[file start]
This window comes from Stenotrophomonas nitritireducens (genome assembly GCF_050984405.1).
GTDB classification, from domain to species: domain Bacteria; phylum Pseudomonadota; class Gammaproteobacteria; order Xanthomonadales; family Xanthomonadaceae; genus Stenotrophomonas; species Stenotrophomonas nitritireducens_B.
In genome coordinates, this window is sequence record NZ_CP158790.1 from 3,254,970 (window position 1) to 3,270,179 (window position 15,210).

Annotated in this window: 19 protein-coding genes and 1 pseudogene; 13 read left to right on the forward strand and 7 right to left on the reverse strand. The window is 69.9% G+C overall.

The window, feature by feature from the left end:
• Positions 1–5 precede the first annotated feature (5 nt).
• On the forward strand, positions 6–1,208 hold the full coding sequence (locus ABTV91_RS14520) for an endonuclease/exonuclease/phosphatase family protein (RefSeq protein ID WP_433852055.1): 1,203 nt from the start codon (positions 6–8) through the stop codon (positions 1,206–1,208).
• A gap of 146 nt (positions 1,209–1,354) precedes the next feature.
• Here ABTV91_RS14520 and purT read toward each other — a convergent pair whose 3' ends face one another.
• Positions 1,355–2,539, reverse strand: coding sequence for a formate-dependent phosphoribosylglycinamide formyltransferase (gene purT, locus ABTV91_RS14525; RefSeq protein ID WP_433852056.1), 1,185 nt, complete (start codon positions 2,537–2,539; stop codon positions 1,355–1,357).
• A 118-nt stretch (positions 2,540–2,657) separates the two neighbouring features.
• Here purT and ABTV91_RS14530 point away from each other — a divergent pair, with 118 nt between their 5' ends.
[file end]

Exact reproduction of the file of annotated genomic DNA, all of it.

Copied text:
This window comes from Stenotrophomonas nitritireducens (genome assembly GCF_050984405.1).
GTDB classification, from domain to species: domain Bacteria; phylum Pseudomonadota; class Gammaproteobacteria; order Xanthomonadales; family Xanthomonadaceae; genus Stenotrophomonas; species Stenotrophomonas nitritireducens_B.
In genome coordinates, this window is sequence record NZ_CP158790.1 from 3,254,970 (window position 1) to 3,270,179 (window position 15,210).

Annotated in this window: 19 protein-coding genes and 1 pseudogene; 13 read left to right on the forward strand and 7 right to left on the reverse strand. The window is 69.9% G+C overall.

The window, feature by feature from the left end:
• Positions 1–5 precede the first annotated feature (5 nt).
• On the forward strand, positions 6–1,208 hold the full coding sequence (locus ABTV91_RS14520) for an endonuclease/exonuclease/phosphatase family protein (RefSeq protein ID WP_433852055.1): 1,203 nt from the start codon (positions 6–8) through the stop codon (positions 1,206–1,208).
• A gap of 146 nt (positions 1,209–1,354) precedes the next feature.
• Here ABTV91_RS14520 and purT read toward each other — a convergent pair whose 3' ends face one another.
• Positions 1,355–2,539, reverse strand: coding sequence for a formate-dependent phosphoribosylglycinamide formyltransferase (gene purT, locus ABTV91_RS14525; RefSeq protein ID WP_433852056.1), 1,185 nt, complete (start codon positions 2,537–2,539; stop codon positions 1,355–1,357).
• A 118-nt stretch (positions 2,540–2,657) separates the two neighbouring features.
• Here purT and ABTV91_RS14530 point away from each other — a divergent pair, with 118 nt between their 5' ends.